Study examines impact of wealth on physical activity

Jack Woodfield
Tue, 05 Sep 2017
Study examines impact of wealth on physical activity
People who earn more money tend to exercise mainly at the weekend and avoid activity during the week, according to research.

The US study compared the income of more than 5,000 adults who had their physical activity measured using a special device.

Those who had a higher income completed 9.3 fewer minutes of light exercise and spent nearly 12 minutes longer on a daily basis being sedentary compared to those who earned less.

The results also showed those who earn less spent overall less time sitting or not moving when compared to their richer counterparts.

Lead study author Kerem Shuval, director of physical activity and nutrition research at the American Cancer Society in Atlanta, said: "Meeting physical activity guidelines is important for longevity, improved quality of life, mental and cognitive health and chronic disease prevention including type 2 diabetes and some cancers.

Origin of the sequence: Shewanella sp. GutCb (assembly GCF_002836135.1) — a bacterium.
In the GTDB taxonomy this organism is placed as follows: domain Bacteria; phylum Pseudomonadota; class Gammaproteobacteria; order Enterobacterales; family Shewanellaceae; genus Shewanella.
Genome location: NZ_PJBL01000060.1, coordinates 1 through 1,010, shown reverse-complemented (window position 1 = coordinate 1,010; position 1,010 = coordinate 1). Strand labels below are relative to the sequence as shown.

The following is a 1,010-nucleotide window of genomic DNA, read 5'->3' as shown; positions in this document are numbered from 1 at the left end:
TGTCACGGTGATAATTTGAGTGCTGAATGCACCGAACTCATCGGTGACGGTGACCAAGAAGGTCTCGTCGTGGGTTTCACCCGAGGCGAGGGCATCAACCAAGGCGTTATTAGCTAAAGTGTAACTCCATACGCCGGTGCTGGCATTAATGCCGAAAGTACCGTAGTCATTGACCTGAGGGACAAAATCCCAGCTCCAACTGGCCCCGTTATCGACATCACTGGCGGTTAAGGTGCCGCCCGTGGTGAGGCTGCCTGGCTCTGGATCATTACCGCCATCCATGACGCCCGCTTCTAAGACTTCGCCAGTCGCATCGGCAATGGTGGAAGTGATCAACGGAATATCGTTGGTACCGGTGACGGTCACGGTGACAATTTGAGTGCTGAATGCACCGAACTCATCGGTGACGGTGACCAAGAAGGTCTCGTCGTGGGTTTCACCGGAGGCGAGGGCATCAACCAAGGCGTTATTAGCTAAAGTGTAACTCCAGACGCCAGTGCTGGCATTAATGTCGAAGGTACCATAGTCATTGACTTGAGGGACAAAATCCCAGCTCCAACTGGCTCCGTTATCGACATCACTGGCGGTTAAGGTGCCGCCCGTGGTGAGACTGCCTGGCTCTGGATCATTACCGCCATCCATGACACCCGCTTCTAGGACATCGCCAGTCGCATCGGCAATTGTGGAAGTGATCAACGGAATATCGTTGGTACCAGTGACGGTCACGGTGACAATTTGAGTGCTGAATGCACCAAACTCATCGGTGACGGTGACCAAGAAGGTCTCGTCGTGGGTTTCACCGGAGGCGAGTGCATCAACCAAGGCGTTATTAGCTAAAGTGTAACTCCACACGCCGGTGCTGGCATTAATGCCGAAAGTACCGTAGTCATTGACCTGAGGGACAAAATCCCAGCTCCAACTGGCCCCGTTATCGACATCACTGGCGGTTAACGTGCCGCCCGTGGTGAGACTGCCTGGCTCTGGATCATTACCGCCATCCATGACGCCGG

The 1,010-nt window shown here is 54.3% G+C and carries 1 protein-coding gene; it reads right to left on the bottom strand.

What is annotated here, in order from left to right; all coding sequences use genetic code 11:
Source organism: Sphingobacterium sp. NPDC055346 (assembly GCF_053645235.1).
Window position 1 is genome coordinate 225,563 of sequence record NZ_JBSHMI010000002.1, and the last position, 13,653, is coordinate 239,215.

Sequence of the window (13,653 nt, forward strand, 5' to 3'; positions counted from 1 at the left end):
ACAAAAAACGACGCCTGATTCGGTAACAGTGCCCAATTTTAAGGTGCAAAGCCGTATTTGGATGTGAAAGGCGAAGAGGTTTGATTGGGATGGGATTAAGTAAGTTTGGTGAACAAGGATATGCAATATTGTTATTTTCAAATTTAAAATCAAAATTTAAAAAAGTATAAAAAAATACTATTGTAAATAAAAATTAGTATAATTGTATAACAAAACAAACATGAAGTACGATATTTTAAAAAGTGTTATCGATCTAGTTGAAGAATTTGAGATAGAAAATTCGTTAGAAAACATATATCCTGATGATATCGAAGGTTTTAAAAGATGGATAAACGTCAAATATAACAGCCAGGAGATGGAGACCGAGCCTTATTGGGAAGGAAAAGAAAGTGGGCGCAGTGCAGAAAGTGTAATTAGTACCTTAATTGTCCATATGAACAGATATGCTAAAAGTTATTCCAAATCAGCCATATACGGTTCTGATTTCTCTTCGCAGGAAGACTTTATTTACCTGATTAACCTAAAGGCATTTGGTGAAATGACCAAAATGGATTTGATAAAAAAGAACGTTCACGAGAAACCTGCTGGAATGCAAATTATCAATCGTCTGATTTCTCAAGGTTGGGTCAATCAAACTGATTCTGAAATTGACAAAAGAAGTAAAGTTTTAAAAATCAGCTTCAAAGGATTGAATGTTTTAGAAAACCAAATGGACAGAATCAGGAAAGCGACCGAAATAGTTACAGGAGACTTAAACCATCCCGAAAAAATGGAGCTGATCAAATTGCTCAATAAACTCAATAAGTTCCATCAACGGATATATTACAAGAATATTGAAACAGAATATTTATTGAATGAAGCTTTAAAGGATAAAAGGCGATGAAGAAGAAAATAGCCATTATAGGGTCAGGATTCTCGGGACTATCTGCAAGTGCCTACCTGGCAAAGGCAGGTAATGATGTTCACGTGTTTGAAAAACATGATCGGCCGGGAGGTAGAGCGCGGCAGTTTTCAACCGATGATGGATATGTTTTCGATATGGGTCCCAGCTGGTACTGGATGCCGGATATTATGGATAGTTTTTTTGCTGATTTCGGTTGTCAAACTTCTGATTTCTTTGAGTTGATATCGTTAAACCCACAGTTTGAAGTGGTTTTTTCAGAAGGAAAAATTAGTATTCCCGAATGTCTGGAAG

"Although lower income individuals are less likely to meet physical activity guidelines, they are less sedentary and engage in more light activity. To improve our health, we should strive to sit less, move more and attempt to incorporate exercise into our weekly routines."

High-earners on more than $75,000 were found to be 1.6 times more likely to carry out 150 minutes of moderate exercise or 75 minutes of strenuous activity across two days, when compared to those who earn less than $20,000.

The researchers concluded: "Higher annual household income is related to more intense, less frequent (per week) patterns of physical activity and more daily sedentary time."

The findings have been published in the journal Preventive Medicine.

Exercising regularly is recommended to prevent chronic illnesses such as type 2 diabetes which is linked to lifestyle and obesity. The NHS recommends people should attempt to participate in at least 150 minutes of moderate exercise, such as walking, on a weekly basis.

For people with diabetes and additional health complications, getting as much exercise you can is still important, even if you have a comorbidity such as neuropathy which can affect your movement. There are a range of exercises for people with limited movement, you can find out more in our Exercise and Fitness section.
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